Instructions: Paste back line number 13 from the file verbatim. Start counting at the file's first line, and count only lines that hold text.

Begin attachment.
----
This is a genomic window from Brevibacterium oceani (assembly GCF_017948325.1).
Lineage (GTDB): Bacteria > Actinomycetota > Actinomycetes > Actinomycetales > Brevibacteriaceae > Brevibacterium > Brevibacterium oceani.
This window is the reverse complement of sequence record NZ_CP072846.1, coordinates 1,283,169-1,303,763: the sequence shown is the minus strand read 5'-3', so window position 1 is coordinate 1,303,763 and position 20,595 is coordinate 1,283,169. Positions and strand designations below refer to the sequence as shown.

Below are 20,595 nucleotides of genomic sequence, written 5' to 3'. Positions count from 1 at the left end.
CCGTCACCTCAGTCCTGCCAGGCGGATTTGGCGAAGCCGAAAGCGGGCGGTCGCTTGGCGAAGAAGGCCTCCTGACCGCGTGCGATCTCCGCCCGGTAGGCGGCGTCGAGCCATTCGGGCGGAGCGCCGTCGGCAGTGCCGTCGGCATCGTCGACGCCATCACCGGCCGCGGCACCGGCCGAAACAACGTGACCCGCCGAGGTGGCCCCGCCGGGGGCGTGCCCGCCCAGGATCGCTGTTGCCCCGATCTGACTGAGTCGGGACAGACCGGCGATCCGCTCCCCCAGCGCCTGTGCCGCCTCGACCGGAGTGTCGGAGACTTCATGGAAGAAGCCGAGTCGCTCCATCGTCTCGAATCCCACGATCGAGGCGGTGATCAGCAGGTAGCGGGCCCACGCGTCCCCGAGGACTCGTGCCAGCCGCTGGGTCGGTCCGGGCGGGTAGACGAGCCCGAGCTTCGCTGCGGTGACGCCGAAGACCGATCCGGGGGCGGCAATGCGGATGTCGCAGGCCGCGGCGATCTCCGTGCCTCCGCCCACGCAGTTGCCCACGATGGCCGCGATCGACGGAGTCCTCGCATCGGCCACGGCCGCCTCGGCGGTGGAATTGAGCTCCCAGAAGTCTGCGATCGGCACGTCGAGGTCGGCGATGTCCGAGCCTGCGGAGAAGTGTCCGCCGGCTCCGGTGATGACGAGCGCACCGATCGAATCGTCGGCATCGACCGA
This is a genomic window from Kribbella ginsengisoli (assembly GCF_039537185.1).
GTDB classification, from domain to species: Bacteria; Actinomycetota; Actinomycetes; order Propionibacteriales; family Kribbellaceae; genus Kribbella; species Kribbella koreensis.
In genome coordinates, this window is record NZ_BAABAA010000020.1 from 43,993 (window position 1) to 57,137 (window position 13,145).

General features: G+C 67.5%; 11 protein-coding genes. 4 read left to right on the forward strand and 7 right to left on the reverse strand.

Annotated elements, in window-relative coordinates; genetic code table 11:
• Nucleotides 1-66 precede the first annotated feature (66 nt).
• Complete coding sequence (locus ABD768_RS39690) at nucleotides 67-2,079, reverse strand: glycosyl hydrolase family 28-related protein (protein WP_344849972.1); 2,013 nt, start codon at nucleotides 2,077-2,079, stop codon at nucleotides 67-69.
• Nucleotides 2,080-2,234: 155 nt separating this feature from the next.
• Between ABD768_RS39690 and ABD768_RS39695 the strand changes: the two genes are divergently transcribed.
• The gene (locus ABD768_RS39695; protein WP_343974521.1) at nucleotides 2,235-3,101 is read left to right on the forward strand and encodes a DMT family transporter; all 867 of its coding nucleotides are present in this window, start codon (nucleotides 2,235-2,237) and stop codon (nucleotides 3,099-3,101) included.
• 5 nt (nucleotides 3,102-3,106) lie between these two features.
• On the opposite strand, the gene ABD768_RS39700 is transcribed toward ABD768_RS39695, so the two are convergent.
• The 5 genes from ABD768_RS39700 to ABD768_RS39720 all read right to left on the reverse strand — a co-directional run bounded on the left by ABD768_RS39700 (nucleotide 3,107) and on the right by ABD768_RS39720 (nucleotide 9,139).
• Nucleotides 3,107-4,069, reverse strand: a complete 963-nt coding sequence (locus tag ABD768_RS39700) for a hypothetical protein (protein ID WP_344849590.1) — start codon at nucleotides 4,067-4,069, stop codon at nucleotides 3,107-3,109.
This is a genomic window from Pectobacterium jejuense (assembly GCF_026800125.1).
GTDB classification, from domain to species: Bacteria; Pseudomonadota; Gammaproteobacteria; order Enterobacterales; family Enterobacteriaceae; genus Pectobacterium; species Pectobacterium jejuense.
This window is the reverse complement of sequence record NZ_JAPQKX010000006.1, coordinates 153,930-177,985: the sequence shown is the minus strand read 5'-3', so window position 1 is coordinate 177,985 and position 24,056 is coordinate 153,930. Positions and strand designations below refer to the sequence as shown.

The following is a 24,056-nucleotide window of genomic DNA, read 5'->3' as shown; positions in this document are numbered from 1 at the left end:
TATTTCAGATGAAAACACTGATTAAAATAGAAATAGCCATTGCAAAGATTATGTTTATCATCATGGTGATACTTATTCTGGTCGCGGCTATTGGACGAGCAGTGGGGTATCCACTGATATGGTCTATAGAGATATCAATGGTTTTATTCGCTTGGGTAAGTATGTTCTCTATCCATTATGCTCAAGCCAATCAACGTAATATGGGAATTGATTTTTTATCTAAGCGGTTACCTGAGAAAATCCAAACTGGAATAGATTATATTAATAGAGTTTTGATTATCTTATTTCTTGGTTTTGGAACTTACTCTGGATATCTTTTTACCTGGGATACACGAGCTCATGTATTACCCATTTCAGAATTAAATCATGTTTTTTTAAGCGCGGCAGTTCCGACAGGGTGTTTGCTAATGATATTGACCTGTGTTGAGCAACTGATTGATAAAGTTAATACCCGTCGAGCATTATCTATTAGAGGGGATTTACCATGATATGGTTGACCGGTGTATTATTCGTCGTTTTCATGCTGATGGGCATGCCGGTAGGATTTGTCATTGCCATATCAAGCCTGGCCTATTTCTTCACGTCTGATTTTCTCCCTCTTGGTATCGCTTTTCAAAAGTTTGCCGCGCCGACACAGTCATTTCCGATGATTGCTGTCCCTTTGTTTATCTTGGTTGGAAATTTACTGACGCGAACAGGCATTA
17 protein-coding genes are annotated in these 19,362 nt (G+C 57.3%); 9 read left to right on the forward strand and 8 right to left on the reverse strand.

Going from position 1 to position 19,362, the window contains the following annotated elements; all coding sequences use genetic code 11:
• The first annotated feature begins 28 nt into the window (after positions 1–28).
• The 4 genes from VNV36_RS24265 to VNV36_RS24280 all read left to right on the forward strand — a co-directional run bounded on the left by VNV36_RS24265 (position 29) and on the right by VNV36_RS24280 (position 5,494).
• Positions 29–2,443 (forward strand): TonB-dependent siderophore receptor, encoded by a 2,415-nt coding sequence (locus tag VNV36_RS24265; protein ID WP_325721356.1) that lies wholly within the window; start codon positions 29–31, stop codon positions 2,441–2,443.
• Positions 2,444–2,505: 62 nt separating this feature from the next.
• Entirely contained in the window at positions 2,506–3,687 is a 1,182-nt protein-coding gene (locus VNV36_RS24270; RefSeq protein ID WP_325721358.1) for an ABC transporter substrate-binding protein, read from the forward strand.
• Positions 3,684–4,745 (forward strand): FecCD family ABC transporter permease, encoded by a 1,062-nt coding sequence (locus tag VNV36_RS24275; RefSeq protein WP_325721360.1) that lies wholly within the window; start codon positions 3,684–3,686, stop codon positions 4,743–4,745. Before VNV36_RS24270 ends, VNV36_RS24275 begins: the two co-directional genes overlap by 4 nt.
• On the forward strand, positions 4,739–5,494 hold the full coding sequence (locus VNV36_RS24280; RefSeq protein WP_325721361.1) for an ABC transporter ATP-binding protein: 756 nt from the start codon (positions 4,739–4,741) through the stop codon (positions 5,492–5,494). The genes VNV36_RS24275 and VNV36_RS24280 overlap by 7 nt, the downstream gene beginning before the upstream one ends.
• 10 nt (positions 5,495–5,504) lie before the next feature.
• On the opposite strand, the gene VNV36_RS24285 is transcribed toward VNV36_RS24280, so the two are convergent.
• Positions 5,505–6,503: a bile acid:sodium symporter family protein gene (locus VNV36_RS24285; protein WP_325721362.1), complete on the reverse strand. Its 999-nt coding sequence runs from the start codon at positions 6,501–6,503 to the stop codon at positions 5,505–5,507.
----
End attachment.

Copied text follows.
• Nucleotides 2,080-2,234: 155 nt separating this feature from the next.